In addition to these required meditations, the Zohar, R. Moses de Leon, and R. Joseph Gikkatila have meditations on Divine lights and names in a variety of spatial configurations allowing an ascent into the higher realms of divinity. There is a lower level of Divinity immanent and embodied in this world receiving its light from above, as light shines into a prism. There is a higher realm of blue (or green, purple, and red) light that is God’s manifestation and power. And finally, there is an infinite realm of brilliant shining light that is the source of all light, energy and power. One is to slowly ascend to the infinite realm by creating the needed spatial map of the Divine. In order to successfully work with this map, one works on giving it clarity, breath, and depth and on creating secure mental ladders and safety nets. Then one can bind oneself in emotion, will, and intellect to this infinite light and it will bind its infinite emotion, will, and intellect to the meditator. One slowly descends and brings the infinite light down into the blue light letting it grow and give energy, Then it cascades into the prism, into one’s mind and visualization of the Divine name and into one’s body and room. One has to make sure that it is channelled slowly and safely to avoid feelings of being overwhelmed. Medieval Kabbalists used this meditation during prayer, ascending before the silent Amidah. There are many variants of this meditation using a candle flame, regions of different colored lights, divine names, sefirot, or parts of the soul. They each provide a ladder of psychic development which inversely parallels a ladder of God’s manifestation.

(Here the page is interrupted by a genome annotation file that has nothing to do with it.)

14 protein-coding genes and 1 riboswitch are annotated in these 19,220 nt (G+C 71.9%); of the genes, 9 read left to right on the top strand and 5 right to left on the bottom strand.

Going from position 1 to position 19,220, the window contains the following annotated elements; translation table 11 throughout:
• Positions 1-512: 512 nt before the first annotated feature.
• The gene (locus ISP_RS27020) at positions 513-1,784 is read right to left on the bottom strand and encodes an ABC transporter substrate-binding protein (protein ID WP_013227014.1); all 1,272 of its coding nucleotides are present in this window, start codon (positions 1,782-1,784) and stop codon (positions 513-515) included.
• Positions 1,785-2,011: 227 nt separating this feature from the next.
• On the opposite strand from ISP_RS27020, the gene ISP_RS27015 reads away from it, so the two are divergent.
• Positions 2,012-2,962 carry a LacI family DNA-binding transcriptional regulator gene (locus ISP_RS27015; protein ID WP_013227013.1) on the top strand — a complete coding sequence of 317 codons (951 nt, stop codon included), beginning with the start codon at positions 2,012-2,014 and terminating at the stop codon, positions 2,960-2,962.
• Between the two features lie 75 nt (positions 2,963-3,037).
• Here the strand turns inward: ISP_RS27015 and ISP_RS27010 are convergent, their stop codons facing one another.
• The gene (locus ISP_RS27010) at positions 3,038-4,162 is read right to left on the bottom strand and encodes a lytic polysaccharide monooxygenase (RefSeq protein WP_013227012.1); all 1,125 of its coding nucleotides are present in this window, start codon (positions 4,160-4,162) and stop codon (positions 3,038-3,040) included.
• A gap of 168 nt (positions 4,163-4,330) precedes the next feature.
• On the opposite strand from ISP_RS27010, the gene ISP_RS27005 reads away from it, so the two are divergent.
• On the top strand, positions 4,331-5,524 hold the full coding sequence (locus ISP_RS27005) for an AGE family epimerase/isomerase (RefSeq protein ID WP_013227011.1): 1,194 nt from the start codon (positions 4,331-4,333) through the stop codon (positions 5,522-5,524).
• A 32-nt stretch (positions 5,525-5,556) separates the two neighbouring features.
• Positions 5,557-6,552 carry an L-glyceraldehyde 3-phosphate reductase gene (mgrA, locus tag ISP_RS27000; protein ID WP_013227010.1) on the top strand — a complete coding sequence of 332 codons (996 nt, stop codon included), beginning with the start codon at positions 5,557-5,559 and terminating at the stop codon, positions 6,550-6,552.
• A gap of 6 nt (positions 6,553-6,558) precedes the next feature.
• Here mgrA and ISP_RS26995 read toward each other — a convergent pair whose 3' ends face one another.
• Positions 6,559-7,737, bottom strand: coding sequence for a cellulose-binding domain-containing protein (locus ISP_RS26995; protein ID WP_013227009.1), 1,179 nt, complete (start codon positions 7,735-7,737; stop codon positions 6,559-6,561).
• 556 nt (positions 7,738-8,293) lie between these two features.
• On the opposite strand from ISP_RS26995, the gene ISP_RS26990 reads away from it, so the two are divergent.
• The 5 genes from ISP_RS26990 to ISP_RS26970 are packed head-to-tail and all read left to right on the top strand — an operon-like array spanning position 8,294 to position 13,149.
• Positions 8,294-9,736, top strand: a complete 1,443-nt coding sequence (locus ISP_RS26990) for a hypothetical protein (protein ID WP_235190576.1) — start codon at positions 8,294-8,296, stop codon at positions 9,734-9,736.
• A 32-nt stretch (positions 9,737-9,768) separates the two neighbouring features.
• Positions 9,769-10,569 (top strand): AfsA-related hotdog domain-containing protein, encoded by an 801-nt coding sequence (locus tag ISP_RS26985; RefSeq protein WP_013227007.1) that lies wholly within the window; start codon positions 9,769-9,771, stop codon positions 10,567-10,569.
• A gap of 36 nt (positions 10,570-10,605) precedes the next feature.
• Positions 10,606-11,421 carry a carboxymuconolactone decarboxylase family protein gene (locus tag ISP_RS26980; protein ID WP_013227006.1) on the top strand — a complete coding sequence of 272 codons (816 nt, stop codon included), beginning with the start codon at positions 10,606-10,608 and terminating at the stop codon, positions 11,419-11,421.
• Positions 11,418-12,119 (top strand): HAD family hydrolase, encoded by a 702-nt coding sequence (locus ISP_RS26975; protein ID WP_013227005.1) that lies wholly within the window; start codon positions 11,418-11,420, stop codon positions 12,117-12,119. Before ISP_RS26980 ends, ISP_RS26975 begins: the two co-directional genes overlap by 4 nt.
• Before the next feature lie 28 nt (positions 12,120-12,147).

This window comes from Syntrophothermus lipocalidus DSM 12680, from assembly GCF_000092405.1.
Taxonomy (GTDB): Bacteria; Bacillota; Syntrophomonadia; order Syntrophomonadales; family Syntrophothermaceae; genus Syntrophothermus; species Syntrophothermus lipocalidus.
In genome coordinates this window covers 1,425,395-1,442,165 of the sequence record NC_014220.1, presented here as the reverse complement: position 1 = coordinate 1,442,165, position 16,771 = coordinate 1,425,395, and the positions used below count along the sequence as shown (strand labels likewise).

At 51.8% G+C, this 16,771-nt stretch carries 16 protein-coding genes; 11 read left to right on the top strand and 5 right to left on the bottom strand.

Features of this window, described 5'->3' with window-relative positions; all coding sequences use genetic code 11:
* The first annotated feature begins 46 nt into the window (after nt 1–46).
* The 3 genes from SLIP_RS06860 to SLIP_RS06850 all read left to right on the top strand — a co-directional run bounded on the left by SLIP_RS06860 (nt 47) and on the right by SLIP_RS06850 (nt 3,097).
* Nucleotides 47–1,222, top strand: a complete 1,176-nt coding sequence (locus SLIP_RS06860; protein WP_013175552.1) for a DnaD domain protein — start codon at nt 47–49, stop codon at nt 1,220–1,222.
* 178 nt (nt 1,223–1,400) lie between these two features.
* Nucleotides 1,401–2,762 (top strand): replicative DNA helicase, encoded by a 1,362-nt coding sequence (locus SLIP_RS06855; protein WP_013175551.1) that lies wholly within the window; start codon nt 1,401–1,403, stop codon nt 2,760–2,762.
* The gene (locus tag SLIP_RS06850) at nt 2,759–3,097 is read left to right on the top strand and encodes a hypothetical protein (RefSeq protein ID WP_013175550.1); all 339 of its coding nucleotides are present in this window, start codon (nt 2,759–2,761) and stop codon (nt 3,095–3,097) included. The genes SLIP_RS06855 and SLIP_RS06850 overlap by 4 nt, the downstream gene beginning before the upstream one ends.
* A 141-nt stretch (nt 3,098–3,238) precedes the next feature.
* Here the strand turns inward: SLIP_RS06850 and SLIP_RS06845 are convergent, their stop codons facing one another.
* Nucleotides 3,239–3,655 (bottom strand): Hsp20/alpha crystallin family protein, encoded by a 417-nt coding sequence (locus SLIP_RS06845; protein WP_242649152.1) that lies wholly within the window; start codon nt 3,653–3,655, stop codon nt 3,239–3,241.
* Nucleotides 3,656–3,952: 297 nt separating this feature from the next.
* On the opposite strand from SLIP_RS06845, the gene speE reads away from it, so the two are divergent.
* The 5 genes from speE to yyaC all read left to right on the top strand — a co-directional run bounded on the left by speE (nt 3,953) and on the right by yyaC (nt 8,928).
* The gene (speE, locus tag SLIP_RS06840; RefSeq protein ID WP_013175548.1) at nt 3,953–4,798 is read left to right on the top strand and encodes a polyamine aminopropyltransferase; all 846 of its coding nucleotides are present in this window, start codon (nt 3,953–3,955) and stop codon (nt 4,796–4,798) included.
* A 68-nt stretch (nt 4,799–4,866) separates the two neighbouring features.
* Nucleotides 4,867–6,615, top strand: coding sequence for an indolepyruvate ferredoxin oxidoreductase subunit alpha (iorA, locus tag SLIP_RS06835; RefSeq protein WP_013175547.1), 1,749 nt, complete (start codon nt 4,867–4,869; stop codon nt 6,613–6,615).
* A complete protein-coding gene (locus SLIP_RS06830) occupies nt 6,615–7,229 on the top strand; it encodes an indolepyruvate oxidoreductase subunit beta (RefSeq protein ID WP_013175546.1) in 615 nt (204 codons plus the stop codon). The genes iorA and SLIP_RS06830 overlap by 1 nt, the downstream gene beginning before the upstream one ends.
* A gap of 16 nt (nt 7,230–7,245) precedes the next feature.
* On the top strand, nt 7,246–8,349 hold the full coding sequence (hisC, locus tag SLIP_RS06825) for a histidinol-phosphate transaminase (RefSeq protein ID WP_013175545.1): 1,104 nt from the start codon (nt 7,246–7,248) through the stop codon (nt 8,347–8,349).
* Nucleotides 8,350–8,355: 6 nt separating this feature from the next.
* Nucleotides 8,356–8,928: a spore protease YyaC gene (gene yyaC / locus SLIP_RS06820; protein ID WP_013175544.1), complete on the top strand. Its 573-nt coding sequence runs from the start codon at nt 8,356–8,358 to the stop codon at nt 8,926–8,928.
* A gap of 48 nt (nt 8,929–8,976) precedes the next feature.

Maimonides presents the path for entering this hierarchy in his Mishneh Torah as the path of prophecy, but alludes to it in his discussions of prayer and the true method of worship. One is to have a breath and depth of knowledge, moral virtues, and complete control of one’s desires. Then one contemplates the higher realms and trains one’s mind not to have any distractions, and to be always focused on the celestial forms. This is a transformative process in which the practitioner becomes holy and angelic. While this discussion concerns the prophet, in the Guide to the Perplexed he shows that it applies to anyone who wishes to serve God truly. Many Kabbalists worked with this framework. Among the Kabbalists in Safed, there is a connection between mastering the techniques in the pietistic literature which consists of mediation techniques to achieve these spiritual ends, and the employment of the advanced techniques of contemplating Divine names or colors. The method of Maimonides was continued by many segments of the Hasidic tradition in requiring a contemplative approach to prayer. While, the Kabbalistic tradition of meditating on Divine lights and names both during and outside of prayer was carried forward into later centuries which created a complex contemplative tradition. R. Hayim of Volozhin in his Nefesh ha-Hayyim expects his readers during prayer to still the mind from thoughts and emotions, to visualize the Divine name and letters of the prayer, and for those on a high level, to perform the Lurianic Kavvanot.